Across China's Countryside, 'Just Too Busy' for Olympics
Friday, August 15, 2008
FAN SHEN, China -- Pausing to catch her breath, Yi Feng let the two nylon bags stuffed with fresh-picked tea leaves settle to the ground. She took off her straw hat and used it to fan away the perspiration dripping down her weather-lined face.
"The Olympic Games?" she asked, apparently perplexed that anyone would bring up such a subject at harvest time on these prime tea-growing slopes in coastal Zhejiang province. "With all I have to do these days, how could I pay attention to the Olympic Games?"
Yi, 54, has always spent her days in Fan Shen, part of a timeless China dominated by the seasons of the year, the rhythms of farm life and the joys and sorrows of raising a family. For her, and for many of her generation in the vast Chinese countryside, the Olympic Games have proved a distant echo, another propaganda theme from the central government that has little to do with getting in the crops on a hot August day.
About two-thirds of China's 1.3 billion people have remained tied to farming villages, despite the economic boom of the last 30 years. Focused on their land and their crops, many of them have felt little in common with the glitter of the Olympics, the $40 billion makeover of Beijing and the nationalist pride of their countrymen as China strides onto the international stage and take its place as a world power.
"It is tea-drying time," said Yi Song, 55, chuckling contentedly as fragrant green leaves were fluffed and warmed in a wheezing array of ovens that rotated ceaselessly behind him. "We don't have time for that."
Most foreigners in China, particularly those participating in or attending the Olympics, have come into contact with a recently emerged modern nation of skyscrapers, traffic-clogged streets and increasingly outward-looking people with money to spend. But most Chinese have yet to enter that world. Theirs still revolves around the land, leaving, as Yi said, little time for Olympics festivities promoted by the Communist Party.
Auditing firms announced that up to two-thirds of the Chinese viewing public watched the Olympics' Opening Ceremonies on Friday evening. The state-controlled Chinese television system sent the ceremonies out live across the country on multiple channels, leaving little choice. But the elderly farmers and tea merchants here apparently went to bed early that night. Most said they had skipped the extravagant pageantry that was beamed around the world and cited as a window on Chinese culture.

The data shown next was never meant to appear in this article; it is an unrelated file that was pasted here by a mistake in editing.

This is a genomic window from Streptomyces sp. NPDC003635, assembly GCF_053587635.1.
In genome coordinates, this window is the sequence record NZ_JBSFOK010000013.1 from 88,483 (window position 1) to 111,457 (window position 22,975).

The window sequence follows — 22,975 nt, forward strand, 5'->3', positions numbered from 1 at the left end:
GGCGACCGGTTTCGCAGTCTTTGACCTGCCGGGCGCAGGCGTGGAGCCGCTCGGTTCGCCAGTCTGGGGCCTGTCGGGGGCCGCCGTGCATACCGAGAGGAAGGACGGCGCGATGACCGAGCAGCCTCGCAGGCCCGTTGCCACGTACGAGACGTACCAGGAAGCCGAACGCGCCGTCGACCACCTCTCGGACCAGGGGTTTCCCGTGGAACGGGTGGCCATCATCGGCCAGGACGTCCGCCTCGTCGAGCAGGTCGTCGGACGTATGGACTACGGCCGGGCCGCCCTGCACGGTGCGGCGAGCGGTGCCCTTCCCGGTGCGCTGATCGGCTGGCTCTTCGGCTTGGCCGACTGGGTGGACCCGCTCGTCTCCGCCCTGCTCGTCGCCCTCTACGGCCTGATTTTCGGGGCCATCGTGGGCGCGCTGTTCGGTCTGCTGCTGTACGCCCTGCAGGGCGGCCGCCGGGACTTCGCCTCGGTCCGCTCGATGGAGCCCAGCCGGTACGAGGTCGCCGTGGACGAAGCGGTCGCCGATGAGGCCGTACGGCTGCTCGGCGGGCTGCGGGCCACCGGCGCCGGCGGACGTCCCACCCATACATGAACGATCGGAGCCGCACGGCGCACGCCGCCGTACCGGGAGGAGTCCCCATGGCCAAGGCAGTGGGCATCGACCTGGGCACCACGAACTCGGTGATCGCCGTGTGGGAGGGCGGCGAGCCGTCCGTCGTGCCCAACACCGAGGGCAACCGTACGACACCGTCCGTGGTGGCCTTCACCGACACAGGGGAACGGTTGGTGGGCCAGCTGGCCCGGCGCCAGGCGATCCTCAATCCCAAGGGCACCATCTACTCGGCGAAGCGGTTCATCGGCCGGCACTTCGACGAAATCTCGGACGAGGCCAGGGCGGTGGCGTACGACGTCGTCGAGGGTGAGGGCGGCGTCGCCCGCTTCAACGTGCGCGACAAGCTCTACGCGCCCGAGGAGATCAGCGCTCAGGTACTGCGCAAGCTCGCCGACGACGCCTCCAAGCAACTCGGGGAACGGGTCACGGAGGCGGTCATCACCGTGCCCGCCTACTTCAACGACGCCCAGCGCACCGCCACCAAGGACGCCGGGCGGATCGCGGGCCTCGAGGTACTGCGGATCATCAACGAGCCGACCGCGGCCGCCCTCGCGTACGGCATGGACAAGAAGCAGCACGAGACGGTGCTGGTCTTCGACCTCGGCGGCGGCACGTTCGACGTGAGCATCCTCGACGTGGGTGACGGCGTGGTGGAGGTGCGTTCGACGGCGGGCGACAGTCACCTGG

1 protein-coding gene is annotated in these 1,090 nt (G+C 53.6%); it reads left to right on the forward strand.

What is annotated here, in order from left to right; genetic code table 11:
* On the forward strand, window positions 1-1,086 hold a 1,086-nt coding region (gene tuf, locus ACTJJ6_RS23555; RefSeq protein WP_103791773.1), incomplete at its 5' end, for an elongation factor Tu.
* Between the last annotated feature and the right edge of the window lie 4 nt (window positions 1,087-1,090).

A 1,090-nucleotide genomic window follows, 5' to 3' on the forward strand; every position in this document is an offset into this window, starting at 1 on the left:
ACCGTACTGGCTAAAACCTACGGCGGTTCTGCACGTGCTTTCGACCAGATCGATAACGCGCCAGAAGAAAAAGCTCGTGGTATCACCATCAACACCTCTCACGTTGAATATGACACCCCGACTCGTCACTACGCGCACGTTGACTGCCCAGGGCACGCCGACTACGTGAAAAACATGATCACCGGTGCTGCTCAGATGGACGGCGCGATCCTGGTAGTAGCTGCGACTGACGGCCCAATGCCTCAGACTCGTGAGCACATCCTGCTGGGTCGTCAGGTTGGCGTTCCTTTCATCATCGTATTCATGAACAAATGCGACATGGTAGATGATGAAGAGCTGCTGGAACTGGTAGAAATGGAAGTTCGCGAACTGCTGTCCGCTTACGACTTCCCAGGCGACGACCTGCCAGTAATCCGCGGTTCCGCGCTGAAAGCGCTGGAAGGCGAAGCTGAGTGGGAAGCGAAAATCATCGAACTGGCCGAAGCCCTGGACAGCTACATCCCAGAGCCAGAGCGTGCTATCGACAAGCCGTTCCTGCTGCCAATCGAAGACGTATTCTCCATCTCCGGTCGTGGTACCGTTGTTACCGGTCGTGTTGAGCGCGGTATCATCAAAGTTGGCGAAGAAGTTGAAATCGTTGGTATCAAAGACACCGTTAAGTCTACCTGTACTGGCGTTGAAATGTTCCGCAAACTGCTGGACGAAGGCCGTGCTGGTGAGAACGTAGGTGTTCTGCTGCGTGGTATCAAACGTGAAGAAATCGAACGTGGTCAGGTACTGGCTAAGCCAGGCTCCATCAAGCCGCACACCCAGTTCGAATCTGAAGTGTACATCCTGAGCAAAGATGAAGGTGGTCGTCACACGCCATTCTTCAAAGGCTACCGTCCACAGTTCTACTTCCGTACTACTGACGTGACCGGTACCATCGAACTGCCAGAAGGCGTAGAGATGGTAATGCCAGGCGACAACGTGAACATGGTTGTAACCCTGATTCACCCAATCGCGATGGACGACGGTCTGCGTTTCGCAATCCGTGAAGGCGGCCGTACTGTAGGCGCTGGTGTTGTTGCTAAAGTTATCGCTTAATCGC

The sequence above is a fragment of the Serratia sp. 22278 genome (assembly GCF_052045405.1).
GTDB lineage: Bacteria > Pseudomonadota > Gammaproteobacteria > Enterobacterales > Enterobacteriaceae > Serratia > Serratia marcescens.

"This time of year, we're just too busy," said Wen Xing, 44, who was selling watermelons and squash from a truck bed alongside the main road running through the village.
Some Fan Shen residents, the eldest among its 600 families, did not recognize the Mandarin Chinese word for Olympics when asked about their interest in the goings-on in faraway Beijing. When it was translated into their Zhejiang dialect, they smiled and nodded but showed no particular sign of enthusiasm.
An elderly woman shearing leaves off a well-tended row of tea bushes on a hillside high above the village, for instance, smiled toothlessly but silently at repeated questions about the Olympics. Finally she cut off the attempt at conversation and turned back to her work, saying, "I don't understand you, and you don't understand me."
It is not that Fan Shen, surrounded by neatly terraced hillsides just inland from the East China Sea, has not enjoyed its share of benefits from China's meteoric economic progress. Previously known as one of Zhejiang's poorest and most remote backwaters, the hills around here have become more prosperous since the government built a concrete road connecting with the highway to the nearby port of Ningbo, allowing trucks to carry tea down to market more easily and buses to carry tourists up to scenic overlooks.
Since then, the green tea from Fan Shen has found more customers in Ningbo, Shanghai and beyond. The tea has gained a reputation as some of the finest in a country where people rank their teas and recognize their origins the way Frenchmen do wine or Yemenis do coffee.